That's just one of the findings of a recent survey of technology adoption in local government.
Almost anything that used to involve standard paperwork, you can now do easily online, right? Ordering food, paying your bills, applying for jobs and schools—from the mundane to the complex, these types of transactions are routine not only on desktop computers, but increasingly on mobile devices as well.
One sector that has lagged in this area is government (remember HealthCare.gov?). And a recent survey released last week by Planetizen suggests that local governments are seriously behind—the vast majority of municipal planning departments in the U.S. are not offering services such as building permit applications online.
“You see such growth in the private sector and what I feel is such a tech-savvy citizenry,” says Billy Riggs, assistant professor at Cal Poly San Luis Obispo in the Department of City and Regional Planning and the report’s lead author. “At our most basic level of operating cities we may not be hitting the market in terms of reaching customers.”
Riggs and his team designed the survey as a benchmarking study to see where things really stand in terms of tech adoption by U.S. planning departments. They used 12 criteria to evaluate the planning departments of 527 cities in three separate population categories: under 100,000 (small), 100,000 to 199,000 (medium), and over 200,000 (large). Of these, 523 had websites (the four without were not included in the rest of the survey). Beyond that simple online presence, however, the levels of information and services available online varied widely.
A few of the report’s key findings:
- Some 83 percent of city planning departments offer their zoning codes online.
- Just 15 percent of planning departments use responsive design on their sites, which makes content more accessible across all devices including phones and tablets.
- Online permitting is offered by just 21 percent of planning departments. “There are so few cities that offer really robust e-permitting systems,” says Riggs. “I think that’s a large opportunity space for local government, especially in an era of scarcity. You might not need the brick and mortar infrastructure for an over-the-counter building permit.”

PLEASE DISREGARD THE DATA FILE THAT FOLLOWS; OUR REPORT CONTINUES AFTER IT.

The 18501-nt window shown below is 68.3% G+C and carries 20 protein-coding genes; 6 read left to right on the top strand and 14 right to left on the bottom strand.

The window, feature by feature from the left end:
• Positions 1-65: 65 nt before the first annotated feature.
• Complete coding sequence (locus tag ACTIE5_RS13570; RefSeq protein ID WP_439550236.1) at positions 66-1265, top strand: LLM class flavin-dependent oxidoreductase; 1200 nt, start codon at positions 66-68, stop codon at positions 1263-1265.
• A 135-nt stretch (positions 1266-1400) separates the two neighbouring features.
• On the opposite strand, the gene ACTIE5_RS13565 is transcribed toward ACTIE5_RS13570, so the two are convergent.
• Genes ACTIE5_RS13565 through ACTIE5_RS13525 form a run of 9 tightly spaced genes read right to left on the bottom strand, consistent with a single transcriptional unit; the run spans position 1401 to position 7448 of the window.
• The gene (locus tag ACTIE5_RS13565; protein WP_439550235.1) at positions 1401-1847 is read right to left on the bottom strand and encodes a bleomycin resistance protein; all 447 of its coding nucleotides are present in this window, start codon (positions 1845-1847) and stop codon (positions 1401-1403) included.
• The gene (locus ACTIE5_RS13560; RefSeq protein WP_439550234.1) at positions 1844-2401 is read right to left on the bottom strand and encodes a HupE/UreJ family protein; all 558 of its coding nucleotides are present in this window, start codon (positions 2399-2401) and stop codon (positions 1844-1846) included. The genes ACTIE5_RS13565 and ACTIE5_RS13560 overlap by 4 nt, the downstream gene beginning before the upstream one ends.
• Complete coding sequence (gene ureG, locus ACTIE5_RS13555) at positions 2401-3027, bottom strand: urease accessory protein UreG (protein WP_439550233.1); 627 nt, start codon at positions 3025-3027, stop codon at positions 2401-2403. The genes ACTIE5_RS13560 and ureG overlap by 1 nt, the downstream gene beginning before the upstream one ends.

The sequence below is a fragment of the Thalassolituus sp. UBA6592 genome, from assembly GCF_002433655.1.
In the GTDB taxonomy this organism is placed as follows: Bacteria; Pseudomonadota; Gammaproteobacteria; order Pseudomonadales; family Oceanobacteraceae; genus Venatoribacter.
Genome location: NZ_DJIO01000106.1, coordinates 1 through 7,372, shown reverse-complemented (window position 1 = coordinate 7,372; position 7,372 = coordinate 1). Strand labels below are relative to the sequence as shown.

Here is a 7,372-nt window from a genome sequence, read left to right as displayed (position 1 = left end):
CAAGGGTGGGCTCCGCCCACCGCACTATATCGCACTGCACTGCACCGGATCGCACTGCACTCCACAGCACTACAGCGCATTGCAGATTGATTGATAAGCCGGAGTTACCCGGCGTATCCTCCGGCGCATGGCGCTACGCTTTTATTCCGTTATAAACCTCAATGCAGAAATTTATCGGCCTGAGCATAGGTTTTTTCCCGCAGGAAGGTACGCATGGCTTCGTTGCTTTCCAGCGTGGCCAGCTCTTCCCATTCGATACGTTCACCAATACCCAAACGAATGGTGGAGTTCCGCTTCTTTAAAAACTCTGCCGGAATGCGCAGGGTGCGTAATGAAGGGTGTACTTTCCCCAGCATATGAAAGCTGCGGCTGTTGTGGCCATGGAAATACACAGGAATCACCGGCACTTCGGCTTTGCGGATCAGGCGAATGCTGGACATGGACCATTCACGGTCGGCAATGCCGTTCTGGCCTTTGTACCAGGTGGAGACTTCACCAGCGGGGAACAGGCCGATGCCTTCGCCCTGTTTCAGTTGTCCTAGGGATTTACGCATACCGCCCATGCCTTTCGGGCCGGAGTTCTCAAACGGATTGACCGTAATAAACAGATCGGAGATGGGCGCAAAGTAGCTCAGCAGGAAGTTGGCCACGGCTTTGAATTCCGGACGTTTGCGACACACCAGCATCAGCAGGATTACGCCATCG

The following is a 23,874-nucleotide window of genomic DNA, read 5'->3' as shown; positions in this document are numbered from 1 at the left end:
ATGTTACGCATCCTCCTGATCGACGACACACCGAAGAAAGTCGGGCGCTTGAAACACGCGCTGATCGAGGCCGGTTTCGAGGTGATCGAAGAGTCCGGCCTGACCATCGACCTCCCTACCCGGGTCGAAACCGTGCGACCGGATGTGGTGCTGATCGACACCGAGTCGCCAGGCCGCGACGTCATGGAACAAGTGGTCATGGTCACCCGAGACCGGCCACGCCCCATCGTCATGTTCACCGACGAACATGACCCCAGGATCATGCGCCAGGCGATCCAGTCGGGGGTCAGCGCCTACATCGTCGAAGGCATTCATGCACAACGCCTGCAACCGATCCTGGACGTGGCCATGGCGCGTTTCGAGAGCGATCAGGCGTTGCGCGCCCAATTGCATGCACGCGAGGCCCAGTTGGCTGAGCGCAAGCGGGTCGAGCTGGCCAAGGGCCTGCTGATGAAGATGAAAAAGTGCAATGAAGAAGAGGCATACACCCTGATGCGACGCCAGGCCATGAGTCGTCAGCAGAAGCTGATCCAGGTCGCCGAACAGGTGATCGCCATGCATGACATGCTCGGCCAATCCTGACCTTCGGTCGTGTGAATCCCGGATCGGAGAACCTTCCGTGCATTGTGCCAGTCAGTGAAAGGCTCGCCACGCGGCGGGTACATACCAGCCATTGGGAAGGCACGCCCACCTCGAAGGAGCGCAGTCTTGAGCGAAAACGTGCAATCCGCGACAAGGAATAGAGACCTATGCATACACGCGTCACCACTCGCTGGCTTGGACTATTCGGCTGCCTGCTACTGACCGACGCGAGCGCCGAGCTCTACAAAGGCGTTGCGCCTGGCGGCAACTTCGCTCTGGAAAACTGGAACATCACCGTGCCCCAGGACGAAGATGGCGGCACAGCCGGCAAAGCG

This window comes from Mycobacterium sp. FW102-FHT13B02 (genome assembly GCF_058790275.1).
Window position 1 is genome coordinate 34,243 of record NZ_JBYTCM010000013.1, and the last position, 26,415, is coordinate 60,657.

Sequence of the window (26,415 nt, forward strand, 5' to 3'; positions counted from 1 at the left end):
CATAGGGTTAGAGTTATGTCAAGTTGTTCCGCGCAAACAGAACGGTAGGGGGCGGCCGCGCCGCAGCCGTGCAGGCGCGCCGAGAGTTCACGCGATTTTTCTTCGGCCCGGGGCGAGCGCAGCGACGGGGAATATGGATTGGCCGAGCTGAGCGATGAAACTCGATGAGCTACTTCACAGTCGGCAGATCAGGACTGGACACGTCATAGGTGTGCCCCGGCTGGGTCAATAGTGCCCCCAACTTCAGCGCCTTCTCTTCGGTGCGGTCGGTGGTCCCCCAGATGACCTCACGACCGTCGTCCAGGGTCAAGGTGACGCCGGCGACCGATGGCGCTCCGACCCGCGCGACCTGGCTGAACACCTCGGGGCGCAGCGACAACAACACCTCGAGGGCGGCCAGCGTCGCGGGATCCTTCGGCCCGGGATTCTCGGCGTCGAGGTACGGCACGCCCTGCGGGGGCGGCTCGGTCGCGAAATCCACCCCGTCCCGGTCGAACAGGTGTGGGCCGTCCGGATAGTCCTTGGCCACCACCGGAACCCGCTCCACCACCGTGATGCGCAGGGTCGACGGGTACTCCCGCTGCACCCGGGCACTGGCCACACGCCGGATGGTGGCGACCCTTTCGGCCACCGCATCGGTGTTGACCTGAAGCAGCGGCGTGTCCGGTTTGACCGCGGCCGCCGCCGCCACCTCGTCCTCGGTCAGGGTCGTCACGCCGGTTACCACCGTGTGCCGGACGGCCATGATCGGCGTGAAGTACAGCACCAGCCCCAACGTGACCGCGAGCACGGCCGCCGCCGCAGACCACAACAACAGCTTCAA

- Only 10 percent of planning departments have a social media presence. “That can offer the ability to truly hear from citizens,” says Riggs. “You or I, if we’re traveling and we’ve been stranded in the airport, we can tweet that we’re frustrated—with ‘hashtag Delta,’ for instance. If you had an issue with a permit, a government agency could be proactive.”
Riggs says that some cities, both larger and smaller ones, are doing an exceptionally good job with their use of technology. He cites New York City, Austin, Louisville, and Santa Monica, California, as four very different municipalities that are leading the way.
Improved online access to the services and information of planning departments, while it requires upfront investment, can mean significant and tangible payoffs for municipalities down the line, says Riggs. Cities that offer online planning services could have an edge, for instance, when it comes to attracting tech-based businesses.
“Empowering the public with [tools such as e-permitting] would only help drive efficiency further,” he says. “There’s a civic argument and a social accessibility argument. Both would be of benefit with most cities around the country.”
Riggs says he understands upgrading can be daunting and expensive, but that some measures—such as simplifying language and discontinuing the use of PDF and Word documents, which are not searchable and aren’t easily accessible across platforms—is one place to start. “Doing a big overhaul is a big initiative,” he says. “If you can’t do that you can always take a shot at making information more accessible and make it simple and easy to read.”
The returns, he suggests, could extend beyond simply making it easier to get a building permit. “A more satisfied and communicative citizenry breeds more public engagement and participation,” Riggs says. “I think it’s a real opportunity to reignite a certain disenfranchised population that feels like they don’t have a voice.”